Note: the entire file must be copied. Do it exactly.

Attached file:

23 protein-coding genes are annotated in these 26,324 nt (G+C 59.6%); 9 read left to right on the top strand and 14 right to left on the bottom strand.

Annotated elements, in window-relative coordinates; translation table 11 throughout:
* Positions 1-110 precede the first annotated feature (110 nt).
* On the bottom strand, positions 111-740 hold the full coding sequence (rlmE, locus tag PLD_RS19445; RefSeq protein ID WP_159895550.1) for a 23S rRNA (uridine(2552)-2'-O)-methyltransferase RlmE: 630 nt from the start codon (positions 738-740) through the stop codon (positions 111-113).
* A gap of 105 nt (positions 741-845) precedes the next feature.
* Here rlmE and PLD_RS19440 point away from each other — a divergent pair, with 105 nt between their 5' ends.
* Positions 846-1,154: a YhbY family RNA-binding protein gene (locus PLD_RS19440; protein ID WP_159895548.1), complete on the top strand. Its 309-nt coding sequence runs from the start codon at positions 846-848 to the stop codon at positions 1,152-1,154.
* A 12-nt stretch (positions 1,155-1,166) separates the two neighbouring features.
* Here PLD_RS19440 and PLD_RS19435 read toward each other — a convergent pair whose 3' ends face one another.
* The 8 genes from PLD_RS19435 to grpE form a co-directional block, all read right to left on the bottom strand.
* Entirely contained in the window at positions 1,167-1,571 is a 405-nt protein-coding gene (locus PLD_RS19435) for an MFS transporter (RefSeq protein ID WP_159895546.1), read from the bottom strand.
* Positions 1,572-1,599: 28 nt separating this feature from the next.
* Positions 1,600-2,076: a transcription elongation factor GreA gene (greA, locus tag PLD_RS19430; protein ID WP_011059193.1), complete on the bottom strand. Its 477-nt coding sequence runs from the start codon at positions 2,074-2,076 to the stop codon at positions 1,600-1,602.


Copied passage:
23 protein-coding genes are annotated in these 26,324 nt (G+C 59.6%); 9 read left to right on the top strand and 14 right to left on the bottom strand.

Annotated elements, in window-relative coordinates; translation table 11 throughout:
* Positions 1-110 precede the first annotated feature (110 nt).
* On the bottom strand, positions 111-740 hold the full coding sequence (rlmE, locus tag PLD_RS19445; RefSeq protein ID WP_159895550.1) for a 23S rRNA (uridine(2552)-2'-O)-methyltransferase RlmE: 630 nt from the start codon (positions 738-740) through the stop codon (positions 111-113).
* A gap of 105 nt (positions 741-845) precedes the next feature.
* Here rlmE and PLD_RS19440 point away from each other — a divergent pair, with 105 nt between their 5' ends.
* Positions 846-1,154: a YhbY family RNA-binding protein gene (locus PLD_RS19440; protein ID WP_159895548.1), complete on the top strand. Its 309-nt coding sequence runs from the start codon at positions 846-848 to the stop codon at positions 1,152-1,154.
* A 12-nt stretch (positions 1,155-1,166) separates the two neighbouring features.
* Here PLD_RS19440 and PLD_RS19435 read toward each other — a convergent pair whose 3' ends face one another.
* The 8 genes from PLD_RS19435 to grpE form a co-directional block, all read right to left on the bottom strand.
* Entirely contained in the window at positions 1,167-1,571 is a 405-nt protein-coding gene (locus PLD_RS19435) for an MFS transporter (RefSeq protein ID WP_159895546.1), read from the bottom strand.
* Positions 1,572-1,599: 28 nt separating this feature from the next.
* Positions 1,600-2,076: a transcription elongation factor GreA gene (greA, locus tag PLD_RS19430; protein ID WP_011059193.1), complete on the bottom strand. Its 477-nt coding sequence runs from the start codon at positions 2,074-2,076 to the stop codon at positions 1,600-1,602.